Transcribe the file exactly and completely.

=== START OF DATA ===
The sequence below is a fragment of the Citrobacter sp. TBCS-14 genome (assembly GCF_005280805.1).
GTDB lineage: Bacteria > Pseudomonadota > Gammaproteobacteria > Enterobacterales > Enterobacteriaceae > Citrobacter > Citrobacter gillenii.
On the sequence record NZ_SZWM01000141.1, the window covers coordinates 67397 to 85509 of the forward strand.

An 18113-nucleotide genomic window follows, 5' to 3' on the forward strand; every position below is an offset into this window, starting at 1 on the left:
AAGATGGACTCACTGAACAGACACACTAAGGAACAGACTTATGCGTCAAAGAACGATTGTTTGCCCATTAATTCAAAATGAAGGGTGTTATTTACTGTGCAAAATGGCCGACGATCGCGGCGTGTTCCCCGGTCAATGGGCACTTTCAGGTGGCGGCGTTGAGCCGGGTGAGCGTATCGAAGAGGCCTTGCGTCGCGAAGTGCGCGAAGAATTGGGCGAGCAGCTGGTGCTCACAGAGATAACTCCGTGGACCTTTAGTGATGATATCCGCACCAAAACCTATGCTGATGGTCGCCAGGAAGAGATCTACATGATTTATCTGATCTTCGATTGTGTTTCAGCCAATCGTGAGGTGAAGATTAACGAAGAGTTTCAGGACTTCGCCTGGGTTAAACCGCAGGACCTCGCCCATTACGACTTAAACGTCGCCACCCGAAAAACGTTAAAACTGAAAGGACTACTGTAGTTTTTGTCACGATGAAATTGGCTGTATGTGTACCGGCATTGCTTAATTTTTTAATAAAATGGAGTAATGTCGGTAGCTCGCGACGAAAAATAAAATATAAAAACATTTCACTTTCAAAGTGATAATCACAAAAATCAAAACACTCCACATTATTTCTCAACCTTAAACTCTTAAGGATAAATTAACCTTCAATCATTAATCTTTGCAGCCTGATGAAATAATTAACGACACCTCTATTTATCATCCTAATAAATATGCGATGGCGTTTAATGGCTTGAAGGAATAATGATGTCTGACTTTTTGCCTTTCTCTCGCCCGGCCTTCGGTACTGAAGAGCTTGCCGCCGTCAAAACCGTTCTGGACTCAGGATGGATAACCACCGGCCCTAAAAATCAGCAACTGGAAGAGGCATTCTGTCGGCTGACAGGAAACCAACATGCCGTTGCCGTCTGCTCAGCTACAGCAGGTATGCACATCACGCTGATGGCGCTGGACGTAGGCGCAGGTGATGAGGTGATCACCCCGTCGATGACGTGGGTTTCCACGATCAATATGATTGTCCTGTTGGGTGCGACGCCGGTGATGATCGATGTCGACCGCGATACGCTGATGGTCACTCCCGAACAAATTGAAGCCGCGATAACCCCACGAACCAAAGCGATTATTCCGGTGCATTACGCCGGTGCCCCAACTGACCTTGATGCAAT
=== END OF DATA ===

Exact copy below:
The sequence below is a fragment of the Citrobacter sp. TBCS-14 genome (assembly GCF_005280805.1).
GTDB lineage: Bacteria > Pseudomonadota > Gammaproteobacteria > Enterobacterales > Enterobacteriaceae > Citrobacter > Citrobacter gillenii.
On the sequence record NZ_SZWM01000141.1, the window covers coordinates 67397 to 85509 of the forward strand.

An 18113-nucleotide genomic window follows, 5' to 3' on the forward strand; every position below is an offset into this window, starting at 1 on the left:
AAGATGGACTCACTGAACAGACACACTAAGGAACAGACTTATGCGTCAAAGAACGATTGTTTGCCCATTAATTCAAAATGAAGGGTGTTATTTACTGTGCAAAATGGCCGACGATCGCGGCGTGTTCCCCGGTCAATGGGCACTTTCAGGTGGCGGCGTTGAGCCGGGTGAGCGTATCGAAGAGGCCTTGCGTCGCGAAGTGCGCGAAGAATTGGGCGAGCAGCTGGTGCTCACAGAGATAACTCCGTGGACCTTTAGTGATGATATCCGCACCAAAACCTATGCTGATGGTCGCCAGGAAGAGATCTACATGATTTATCTGATCTTCGATTGTGTTTCAGCCAATCGTGAGGTGAAGATTAACGAAGAGTTTCAGGACTTCGCCTGGGTTAAACCGCAGGACCTCGCCCATTACGACTTAAACGTCGCCACCCGAAAAACGTTAAAACTGAAAGGACTACTGTAGTTTTTGTCACGATGAAATTGGCTGTATGTGTACCGGCATTGCTTAATTTTTTAATAAAATGGAGTAATGTCGGTAGCTCGCGACGAAAAATAAAATATAAAAACATTTCACTTTCAAAGTGATAATCACAAAAATCAAAACACTCCACATTATTTCTCAACCTTAAACTCTTAAGGATAAATTAACCTTCAATCATTAATCTTTGCAGCCTGATGAAATAATTAACGACACCTCTATTTATCATCCTAATAAATATGCGATGGCGTTTAATGGCTTGAAGGAATAATGATGTCTGACTTTTTGCCTTTCTCTCGCCCGGCCTTCGGTACTGAAGAGCTTGCCGCCGTCAAAACCGTTCTGGACTCAGGATGGATAACCACCGGCCCTAAAAATCAGCAACTGGAAGAGGCATTCTGTCGGCTGACAGGAAACCAACATGCCGTTGCCGTCTGCTCAGCTACAGCAGGTATGCACATCACGCTGATGGCGCTGGACGTAGGCGCAGGTGATGAGGTGATCACCCCGTCGATGACGTGGGTTTCCACGATCAATATGATTGTCCTGTTGGGTGCGACGCCGGTGATGATCGATGTCGACCGCGATACGCTGATGGTCACTCCCGAACAAATTGAAGCCGCGATAACCCCACGAACCAAAGCGATTATTCCGGTGCATTACGCCGGTGCCCCAACTGACCTTGATGCAAT